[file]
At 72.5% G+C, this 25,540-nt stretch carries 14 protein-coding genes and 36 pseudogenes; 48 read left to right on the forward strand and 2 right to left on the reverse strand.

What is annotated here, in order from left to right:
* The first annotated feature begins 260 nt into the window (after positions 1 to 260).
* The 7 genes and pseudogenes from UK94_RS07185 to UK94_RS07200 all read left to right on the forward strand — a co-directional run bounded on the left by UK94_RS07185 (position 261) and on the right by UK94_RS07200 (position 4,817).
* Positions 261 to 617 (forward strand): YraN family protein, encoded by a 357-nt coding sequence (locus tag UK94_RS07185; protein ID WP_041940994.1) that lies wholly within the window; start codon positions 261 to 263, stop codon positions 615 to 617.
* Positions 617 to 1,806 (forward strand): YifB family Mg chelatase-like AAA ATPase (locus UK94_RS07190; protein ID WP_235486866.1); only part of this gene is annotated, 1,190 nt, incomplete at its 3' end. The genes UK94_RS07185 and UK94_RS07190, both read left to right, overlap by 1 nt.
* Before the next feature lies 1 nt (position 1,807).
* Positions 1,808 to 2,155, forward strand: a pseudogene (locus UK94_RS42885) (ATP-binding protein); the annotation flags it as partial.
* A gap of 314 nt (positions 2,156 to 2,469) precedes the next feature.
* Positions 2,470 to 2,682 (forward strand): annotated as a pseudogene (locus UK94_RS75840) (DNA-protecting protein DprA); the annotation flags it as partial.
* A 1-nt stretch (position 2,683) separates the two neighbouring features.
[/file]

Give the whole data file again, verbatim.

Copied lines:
At 72.5% G+C, this 25,540-nt stretch carries 14 protein-coding genes and 36 pseudogenes; 48 read left to right on the forward strand and 2 right to left on the reverse strand.

What is annotated here, in order from left to right:
* The first annotated feature begins 260 nt into the window (after positions 1 to 260).
* The 7 genes and pseudogenes from UK94_RS07185 to UK94_RS07200 all read left to right on the forward strand — a co-directional run bounded on the left by UK94_RS07185 (position 261) and on the right by UK94_RS07200 (position 4,817).
* Positions 261 to 617 (forward strand): YraN family protein, encoded by a 357-nt coding sequence (locus tag UK94_RS07185; protein ID WP_041940994.1) that lies wholly within the window; start codon positions 261 to 263, stop codon positions 615 to 617.
* Positions 617 to 1,806 (forward strand): YifB family Mg chelatase-like AAA ATPase (locus UK94_RS07190; protein ID WP_235486866.1); only part of this gene is annotated, 1,190 nt, incomplete at its 3' end. The genes UK94_RS07185 and UK94_RS07190, both read left to right, overlap by 1 nt.
* Before the next feature lies 1 nt (position 1,807).
* Positions 1,808 to 2,155, forward strand: a pseudogene (locus UK94_RS42885) (ATP-binding protein); the annotation flags it as partial.
* A gap of 314 nt (positions 2,156 to 2,469) precedes the next feature.
* Positions 2,470 to 2,682 (forward strand): annotated as a pseudogene (locus UK94_RS75840) (DNA-protecting protein DprA); the annotation flags it as partial.
* A 1-nt stretch (position 2,683) separates the two neighbouring features.